• Taking medication (e.g. side effects of thyroid hormones or antidepressants).


The typical complaints and previous or concomitant illnesses point the doctor to the diagnosis of cardiac arrhythmia. To confirm the diagnosis, the doctor will listen to your heart and measure your pulse, followed by a resting electrocardiogram (resting ECG) and, if necessary, a stress ECG. As a rule, these examinations are sufficient to determine cardiac arrhythmias.


The doctor decides on an individual basis whether a cardiac arrhythmia needs treatment at all. Sometimes cardiac arrhythmias do not require treatment. Otherwise, the therapy depends on the type and cause of the cardiac arrhythmia. If illnesses are responsible for the disturbed heartbeat sequence, these must first be treated. There are many treatment approaches for cardiac arrhythmias themselves.

Drug Therapy For Cardiac Arrhythmias

Drugs for arrhythmias are called antiarrhythmics. Active ingredients from the following groups are used to treat cardiac arrhythmias with drugs:

    • Class I antiarrhythmics: sodium channel blockers such as ajmaline or quinidine
    • Class II antiarrhythmics: beta-blockers, e.g. bisoprolol, nebivolol, or metoprolol
    • Class III antiarrhythmics: potassium channel blockers, e.g. amiodarone, dronedarone or sotalol
    • Class IV antiarrhythmics: calcium antagonists, such as diltiazem and verapamil.

Other antiarrhythmics are:

    • Adenosine (is often used for the acute therapy of cardiac arrhythmias of the AV node)
    • Digitalis glycosides (strengthen the heart muscles, typical representatives are digoxin and digitoxin)
    • Parasympatholytics (such as atropine and ipratropium bromide)
    • Sympathomimetics (such as adrenaline and noradrenaline)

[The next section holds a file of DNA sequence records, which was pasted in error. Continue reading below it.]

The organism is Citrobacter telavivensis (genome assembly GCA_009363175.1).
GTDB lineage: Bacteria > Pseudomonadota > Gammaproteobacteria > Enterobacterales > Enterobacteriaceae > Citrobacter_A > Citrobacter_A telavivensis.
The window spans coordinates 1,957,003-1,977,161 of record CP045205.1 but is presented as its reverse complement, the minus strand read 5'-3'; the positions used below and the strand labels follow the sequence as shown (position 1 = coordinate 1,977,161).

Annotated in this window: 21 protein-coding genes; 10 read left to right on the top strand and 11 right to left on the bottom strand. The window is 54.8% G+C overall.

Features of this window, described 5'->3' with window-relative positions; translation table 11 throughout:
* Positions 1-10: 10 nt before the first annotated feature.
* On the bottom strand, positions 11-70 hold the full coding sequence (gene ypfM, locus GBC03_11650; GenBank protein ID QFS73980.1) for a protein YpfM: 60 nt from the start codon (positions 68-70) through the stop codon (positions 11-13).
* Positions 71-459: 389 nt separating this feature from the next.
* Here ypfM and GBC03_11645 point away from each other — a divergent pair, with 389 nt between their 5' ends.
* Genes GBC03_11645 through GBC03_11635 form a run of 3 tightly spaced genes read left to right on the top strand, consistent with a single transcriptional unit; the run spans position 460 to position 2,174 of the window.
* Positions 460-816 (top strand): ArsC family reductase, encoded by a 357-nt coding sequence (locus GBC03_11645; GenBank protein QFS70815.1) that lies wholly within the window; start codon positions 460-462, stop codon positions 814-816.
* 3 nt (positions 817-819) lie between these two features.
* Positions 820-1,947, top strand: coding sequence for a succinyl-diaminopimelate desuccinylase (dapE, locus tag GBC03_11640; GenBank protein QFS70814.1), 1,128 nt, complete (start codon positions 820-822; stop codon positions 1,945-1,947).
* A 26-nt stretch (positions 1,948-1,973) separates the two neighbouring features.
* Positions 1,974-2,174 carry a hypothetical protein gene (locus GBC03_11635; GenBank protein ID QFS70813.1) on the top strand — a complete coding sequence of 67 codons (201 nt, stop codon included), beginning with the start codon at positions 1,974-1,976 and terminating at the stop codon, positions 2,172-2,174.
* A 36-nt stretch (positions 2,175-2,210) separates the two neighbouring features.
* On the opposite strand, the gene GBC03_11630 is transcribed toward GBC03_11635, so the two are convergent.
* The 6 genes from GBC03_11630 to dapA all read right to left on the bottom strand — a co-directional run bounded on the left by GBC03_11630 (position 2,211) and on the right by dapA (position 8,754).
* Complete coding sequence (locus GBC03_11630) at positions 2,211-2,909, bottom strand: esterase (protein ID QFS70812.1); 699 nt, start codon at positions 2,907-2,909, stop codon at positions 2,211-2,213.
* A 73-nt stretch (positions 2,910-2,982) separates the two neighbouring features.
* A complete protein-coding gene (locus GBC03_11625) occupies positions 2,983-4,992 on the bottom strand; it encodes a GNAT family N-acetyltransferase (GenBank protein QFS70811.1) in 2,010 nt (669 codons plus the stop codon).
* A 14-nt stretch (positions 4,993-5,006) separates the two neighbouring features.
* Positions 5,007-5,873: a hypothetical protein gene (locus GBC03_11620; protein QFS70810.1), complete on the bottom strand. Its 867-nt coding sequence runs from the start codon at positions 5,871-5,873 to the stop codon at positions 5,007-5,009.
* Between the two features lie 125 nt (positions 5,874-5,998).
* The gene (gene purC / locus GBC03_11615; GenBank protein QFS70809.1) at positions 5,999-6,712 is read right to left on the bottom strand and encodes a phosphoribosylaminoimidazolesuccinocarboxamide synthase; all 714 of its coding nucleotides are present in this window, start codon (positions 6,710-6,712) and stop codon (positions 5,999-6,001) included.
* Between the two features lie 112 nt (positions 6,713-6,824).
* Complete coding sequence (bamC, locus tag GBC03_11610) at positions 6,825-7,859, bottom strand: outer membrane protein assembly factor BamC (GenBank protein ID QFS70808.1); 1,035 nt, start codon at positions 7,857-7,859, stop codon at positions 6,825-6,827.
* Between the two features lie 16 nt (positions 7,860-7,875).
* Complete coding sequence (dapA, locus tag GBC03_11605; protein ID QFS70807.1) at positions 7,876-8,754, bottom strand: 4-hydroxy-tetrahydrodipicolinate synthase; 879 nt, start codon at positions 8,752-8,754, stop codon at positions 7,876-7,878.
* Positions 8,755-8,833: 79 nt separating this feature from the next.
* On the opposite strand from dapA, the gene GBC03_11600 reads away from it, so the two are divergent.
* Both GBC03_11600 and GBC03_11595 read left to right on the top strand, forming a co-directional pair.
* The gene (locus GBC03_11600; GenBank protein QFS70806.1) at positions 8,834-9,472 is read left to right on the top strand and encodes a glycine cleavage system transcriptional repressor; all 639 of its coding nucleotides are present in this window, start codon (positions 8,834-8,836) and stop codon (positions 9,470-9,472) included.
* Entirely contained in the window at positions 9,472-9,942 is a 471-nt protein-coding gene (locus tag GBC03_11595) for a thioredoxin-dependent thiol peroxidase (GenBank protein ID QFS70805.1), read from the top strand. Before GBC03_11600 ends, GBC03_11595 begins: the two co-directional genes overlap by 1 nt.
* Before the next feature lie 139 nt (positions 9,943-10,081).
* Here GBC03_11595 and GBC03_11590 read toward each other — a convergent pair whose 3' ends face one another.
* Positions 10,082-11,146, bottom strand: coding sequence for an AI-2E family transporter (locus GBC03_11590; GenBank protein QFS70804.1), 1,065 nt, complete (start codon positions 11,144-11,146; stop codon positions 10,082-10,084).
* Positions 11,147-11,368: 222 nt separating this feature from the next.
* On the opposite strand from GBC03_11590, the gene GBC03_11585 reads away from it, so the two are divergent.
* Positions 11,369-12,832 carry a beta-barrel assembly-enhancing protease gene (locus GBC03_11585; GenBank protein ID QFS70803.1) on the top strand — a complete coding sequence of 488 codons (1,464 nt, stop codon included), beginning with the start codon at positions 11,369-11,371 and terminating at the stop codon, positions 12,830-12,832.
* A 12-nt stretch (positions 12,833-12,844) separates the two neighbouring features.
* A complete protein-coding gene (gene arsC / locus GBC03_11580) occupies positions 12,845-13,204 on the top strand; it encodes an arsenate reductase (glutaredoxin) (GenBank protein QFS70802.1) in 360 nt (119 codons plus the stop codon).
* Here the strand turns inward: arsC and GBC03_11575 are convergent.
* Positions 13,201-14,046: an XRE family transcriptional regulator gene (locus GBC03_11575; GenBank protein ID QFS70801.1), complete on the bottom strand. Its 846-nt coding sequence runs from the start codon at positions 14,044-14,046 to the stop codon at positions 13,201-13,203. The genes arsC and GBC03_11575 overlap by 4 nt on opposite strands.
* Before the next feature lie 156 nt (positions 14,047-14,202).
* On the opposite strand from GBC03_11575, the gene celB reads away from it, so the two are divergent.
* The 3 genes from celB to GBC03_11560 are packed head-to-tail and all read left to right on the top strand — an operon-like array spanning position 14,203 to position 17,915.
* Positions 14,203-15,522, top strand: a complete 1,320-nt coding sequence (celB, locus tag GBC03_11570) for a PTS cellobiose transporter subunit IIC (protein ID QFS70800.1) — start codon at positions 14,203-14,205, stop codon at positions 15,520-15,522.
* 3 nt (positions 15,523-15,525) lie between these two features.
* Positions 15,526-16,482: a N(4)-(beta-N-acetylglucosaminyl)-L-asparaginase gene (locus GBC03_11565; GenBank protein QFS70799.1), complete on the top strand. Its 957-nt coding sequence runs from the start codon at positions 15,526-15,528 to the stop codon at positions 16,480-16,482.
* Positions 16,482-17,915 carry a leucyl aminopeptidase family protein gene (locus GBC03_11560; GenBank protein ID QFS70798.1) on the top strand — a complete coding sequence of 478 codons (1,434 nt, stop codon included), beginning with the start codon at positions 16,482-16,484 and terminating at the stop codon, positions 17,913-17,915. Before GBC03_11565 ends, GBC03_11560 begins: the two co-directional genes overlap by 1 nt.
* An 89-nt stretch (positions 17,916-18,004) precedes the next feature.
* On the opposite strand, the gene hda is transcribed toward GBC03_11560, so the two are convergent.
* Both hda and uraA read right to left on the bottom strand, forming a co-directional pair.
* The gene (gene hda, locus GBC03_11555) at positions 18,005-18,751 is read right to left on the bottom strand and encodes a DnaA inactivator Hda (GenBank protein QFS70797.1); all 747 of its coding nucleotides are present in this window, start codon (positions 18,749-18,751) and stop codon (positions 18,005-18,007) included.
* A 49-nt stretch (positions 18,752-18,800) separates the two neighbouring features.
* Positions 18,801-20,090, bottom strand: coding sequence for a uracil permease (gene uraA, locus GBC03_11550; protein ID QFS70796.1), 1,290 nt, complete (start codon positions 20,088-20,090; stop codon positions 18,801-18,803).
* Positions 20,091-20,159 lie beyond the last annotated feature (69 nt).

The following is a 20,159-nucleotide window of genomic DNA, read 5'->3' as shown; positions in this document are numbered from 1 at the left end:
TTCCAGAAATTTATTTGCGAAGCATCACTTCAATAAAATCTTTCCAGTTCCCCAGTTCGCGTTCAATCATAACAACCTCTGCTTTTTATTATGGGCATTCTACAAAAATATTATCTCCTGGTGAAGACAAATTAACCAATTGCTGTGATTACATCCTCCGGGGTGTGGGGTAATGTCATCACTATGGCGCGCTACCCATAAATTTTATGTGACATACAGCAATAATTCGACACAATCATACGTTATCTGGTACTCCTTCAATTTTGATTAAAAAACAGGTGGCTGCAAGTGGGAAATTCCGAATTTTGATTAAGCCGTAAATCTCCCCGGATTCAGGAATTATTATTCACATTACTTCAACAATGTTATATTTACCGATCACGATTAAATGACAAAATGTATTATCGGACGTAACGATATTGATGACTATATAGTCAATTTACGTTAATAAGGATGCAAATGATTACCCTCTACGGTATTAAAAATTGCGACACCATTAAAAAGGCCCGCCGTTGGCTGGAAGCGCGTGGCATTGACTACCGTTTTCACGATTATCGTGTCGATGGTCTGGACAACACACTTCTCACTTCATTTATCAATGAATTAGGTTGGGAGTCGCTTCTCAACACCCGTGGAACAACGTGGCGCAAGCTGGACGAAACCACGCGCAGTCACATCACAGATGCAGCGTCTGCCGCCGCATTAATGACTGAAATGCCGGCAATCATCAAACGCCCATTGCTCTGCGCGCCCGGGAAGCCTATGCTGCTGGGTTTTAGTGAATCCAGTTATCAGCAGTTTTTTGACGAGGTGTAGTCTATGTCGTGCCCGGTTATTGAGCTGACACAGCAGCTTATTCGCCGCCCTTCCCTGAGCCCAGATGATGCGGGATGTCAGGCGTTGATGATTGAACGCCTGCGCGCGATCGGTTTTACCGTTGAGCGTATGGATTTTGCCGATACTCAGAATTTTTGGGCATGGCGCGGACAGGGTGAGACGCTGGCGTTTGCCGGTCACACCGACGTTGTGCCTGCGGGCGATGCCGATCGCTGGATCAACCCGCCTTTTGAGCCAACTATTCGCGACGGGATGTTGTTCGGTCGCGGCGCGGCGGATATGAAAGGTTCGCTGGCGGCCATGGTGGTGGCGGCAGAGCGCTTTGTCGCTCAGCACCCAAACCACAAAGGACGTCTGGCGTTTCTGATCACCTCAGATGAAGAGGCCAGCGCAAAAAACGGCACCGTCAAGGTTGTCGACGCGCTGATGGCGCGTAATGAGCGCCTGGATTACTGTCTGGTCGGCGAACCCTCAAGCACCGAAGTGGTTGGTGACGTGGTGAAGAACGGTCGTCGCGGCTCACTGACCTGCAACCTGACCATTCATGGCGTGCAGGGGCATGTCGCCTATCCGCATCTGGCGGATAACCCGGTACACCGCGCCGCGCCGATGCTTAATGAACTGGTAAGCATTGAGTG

• If channel inhibitors (a new group of active substances with the only representative so far ivabradine)

Cardioversion To Restore Normal Heart Rhythm

Cardioversion is designed to restore the heart’s normal sinus rhythm. This rhythmization is mainly used as an emergency treatment for ventricular flutter, ventricular fibrillation, and supraventricular or ventricular tachycardias. Cardioversion can be medicated or electrically (with the help of a defibrillator or cardiac shock). A strong current surge interrupts the electrical activity of the heart. This time-out allows the sinus node to resume its function and then rhythmically pace the heartbeat.

Ablation In Cardiac Arrhythmias

In the case of cardiac arrhythmias such as WPW syndrome, AV node reentry tachycardias or with certain ventricular tachycardias, high-frequency current ablation can be useful. The starting point of the cardiac arrhythmia or additional conduction pathways (as in the WPW syndrome) is obliterated by electricity via a cardiac catheter.

Pacemaker For Cardiac Arrhythmias

Sometimes a pacemaker (Pacer, Pacemaker) is implanted if the heartbeat is too slow. In the case of life-threatening cardiac arrhythmias, the use of an implantable cardioverter-defibrillator (ICD) may be necessary to prevent cardiac arrest.

The pacemaker works like a pulse generator. It monitors the heartbeat and gives electrical impulses to the heart if it beats too slowly. The cardioverter-defibrillator is slightly larger than the pacemaker and monitors the heart rhythm. Depending on the rhythm disturbance, electrical impulses are emitted and over-or under-stimulation corrected. If necessary, cardiac shock therapy is carried out: defibrillation.

Both devices are implanted under the collarbone during a minor surgical procedure. Electrodes connect the devices to the heart. If the heartbeat drops too much, the pacemaker steps in. An implantable cardioverter-defibrillator (ICD) is used, among other things, for atrial flutter and atrial fibrillation as well as for ventricular fibrillation.